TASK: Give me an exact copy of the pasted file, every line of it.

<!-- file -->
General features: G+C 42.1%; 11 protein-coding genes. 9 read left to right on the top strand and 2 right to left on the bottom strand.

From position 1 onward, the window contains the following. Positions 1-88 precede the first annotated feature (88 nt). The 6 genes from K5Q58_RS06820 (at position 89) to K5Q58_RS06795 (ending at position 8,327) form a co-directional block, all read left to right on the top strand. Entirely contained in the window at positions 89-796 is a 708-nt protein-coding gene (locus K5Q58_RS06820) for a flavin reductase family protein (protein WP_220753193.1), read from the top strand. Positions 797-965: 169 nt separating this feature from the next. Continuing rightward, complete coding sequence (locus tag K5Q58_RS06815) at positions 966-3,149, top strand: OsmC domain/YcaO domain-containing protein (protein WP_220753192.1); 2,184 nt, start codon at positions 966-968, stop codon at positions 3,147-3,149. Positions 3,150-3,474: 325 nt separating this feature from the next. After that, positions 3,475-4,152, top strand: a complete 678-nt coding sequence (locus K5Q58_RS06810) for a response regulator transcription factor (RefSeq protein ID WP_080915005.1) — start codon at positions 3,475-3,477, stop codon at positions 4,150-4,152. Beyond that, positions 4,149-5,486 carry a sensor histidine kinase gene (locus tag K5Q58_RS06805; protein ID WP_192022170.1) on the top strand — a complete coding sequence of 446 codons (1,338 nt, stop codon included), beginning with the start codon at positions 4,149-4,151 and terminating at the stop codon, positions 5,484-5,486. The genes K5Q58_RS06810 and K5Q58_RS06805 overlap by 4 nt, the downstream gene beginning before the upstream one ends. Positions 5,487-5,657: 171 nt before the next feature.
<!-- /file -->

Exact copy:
General features: G+C 42.1%; 11 protein-coding genes. 9 read left to right on the top strand and 2 right to left on the bottom strand.

From position 1 onward, the window contains the following. Positions 1-88 precede the first annotated feature (88 nt). The 6 genes from K5Q58_RS06820 (at position 89) to K5Q58_RS06795 (ending at position 8,327) form a co-directional block, all read left to right on the top strand. Entirely contained in the window at positions 89-796 is a 708-nt protein-coding gene (locus K5Q58_RS06820) for a flavin reductase family protein (protein WP_220753193.1), read from the top strand. Positions 797-965: 169 nt separating this feature from the next. Continuing rightward, complete coding sequence (locus tag K5Q58_RS06815) at positions 966-3,149, top strand: OsmC domain/YcaO domain-containing protein (protein WP_220753192.1); 2,184 nt, start codon at positions 966-968, stop codon at positions 3,147-3,149. Positions 3,150-3,474: 325 nt separating this feature from the next. After that, positions 3,475-4,152, top strand: a complete 678-nt coding sequence (locus K5Q58_RS06810) for a response regulator transcription factor (RefSeq protein ID WP_080915005.1) — start codon at positions 3,475-3,477, stop codon at positions 4,150-4,152. Beyond that, positions 4,149-5,486 carry a sensor histidine kinase gene (locus tag K5Q58_RS06805; protein ID WP_192022170.1) on the top strand — a complete coding sequence of 446 codons (1,338 nt, stop codon included), beginning with the start codon at positions 4,149-4,151 and terminating at the stop codon, positions 5,484-5,486. The genes K5Q58_RS06810 and K5Q58_RS06805 overlap by 4 nt, the downstream gene beginning before the upstream one ends. Positions 5,487-5,657: 171 nt before the next feature.